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lolnope

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  1. Mfs take third-year clinical biochemistry and start thinking they're the next Hilleman.
  2. And a bunch of the average students from my high school went into life sciences and are now making like $18/hour as a lab tech despite a masters degree. Again, nobody thinks that law requires innate intelligence, and you're comparing apples to oranges. Getting into law school is not impressive in the least, since as you said, anyone can do it. Getting into specific law schools, and ending up with specific jobs, and continuing in specific streams is impressive. That demonstrates intelligence - whether innate or not. The same applies to science.
  3. Nobody's saying that, and I'm not sure who you're trying to impress with first-year physics concepts. Multiple people in this thread have science and engineering degrees. Rote memorization or basic scientific analysis isn't impressive, which is why we have unemployed and chronically underpaid PhD grads.
  4. You need like an 83% high school average to get into an aerospace engineering programs in Canada. It's amusing that you're making a subsequent qualifier with " or NASA engineer". I mean that's the equivalent of saying anyone can be a lawyer, but not everyone can work for Morgans. Which is absolutely true, and the sentiment applies to basically every job.
  5. I know it's the thread's topic, but my intention wasn't to discuss the competency of Ryerson students - although the tone of my post is somewhat paternalistic nonetheless. My intention was to dispute the idea that calls for greater regulation is meritless entitlement, since it can affect the market dynamics for other lawyers in a protected industry.
  6. Sorry, I don't completely agree. Law a regulated practice and the regulatory body bears some responsibility in maintaining practice standards. This should include limiting the accredited number of schools and available student seats, but then again, the law equivalent of a Flexner Report is probably never going to happen. I'm just cautious about calling this "entitlement" because it could result in what's been happening with pharmacy in Canada, where recent graduates can't practice independently and it results in significant wage drops (from $80/h to $35/h when adjusted for inflation). Of course, this problem can fix itself since bad market=less applicants, as we see with UofT Pharm dropping course requirements and the PCAT since barely anyone applies anymore. But I find this irresponsible, it shouldn't be a constant boom/bust cycle.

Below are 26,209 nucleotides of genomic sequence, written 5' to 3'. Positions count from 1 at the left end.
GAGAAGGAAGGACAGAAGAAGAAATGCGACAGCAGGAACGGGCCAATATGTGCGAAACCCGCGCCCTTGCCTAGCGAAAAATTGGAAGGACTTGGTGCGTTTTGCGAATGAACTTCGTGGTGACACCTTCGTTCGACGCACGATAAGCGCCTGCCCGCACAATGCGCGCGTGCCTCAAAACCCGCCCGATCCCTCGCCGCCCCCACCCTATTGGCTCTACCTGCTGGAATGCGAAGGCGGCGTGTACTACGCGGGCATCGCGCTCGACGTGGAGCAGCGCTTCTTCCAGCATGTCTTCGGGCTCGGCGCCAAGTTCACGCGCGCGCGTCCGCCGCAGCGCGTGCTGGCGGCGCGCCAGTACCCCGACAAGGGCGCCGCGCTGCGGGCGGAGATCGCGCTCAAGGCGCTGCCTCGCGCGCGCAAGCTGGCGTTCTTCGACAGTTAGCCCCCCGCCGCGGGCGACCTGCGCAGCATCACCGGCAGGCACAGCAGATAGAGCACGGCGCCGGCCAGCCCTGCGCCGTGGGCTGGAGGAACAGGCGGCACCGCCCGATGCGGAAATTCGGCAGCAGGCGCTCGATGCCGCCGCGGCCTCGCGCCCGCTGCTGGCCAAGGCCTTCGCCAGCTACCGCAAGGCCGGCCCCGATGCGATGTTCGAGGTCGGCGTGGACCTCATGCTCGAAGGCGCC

7. Or, lets be honest, elitists who care about the professions image for selfish reasons.
  8. Are we talking exclusively about senior associates/partners, or junior associates too? It's interesting because I heard it's a bit difficult to transition to NY, but then again I have zero first-hand experience.
  9. Ultra Vires has some self-reported data that breaks it down. It's a small sample size representing ~32% of the class. According to the survey 63% of the class reported a 166+ LSAT (mean ~167) and 90%+ reported a GPA of 3.7+ (mean of 3.83).
  10. And Ottawa! 50 students hired this year, while it's normally 30-35.
  11. Incomplete UofT NY Stats (Supposedly 30-40 this year) They're all V100 firms V100 firms generally follow the same payscale The only non-V100 firms I've ever heard people going to are IP firms like Knobbes Martens, which pays similarly.
  12. Osgoode is like 10 minutes away from multi-million dollar houses and also 10 minutes away from crack dens. It's just segmented - stay away from the bad places and you'll be fine. It's weird to generalize North York when downtown Toronto is even more pocketed.
  13. Even as a URM, you'll need something close to 173 for HYS. If you think you really believe can boost it up from your current 167, then go for it. Have you applied to the other T14 schools? If you're going into corporate law, I'd take any of the T10 over Canadian schools.
  14. I don't necessarily disagree with your comment, but I just want to point out that the Ultra Vires Toronto 2L recruit numbers don't capture all positions obtained. For example, you mentioned New York, but the ~15% of the UofT class that get NY jobs aren't counted in the Toronto 2L recruit. When you factor in NY, other international positions (e.g., KWM), "lucrative" non-law jobs (e.g., MBB), non-OCI in-house jobs (e.g., Nestle), and non-Toronto Big Law (e.g., BJ in Calgary), etc., it's probably closer to ~70-75% of the class. There are also the people interested in government, academia, and public sector jobs that make up 10-15% of the class, and not all positions are captured by the 2L recruit numbers (also MAG didn't release their numbers for the 2020 recruit).
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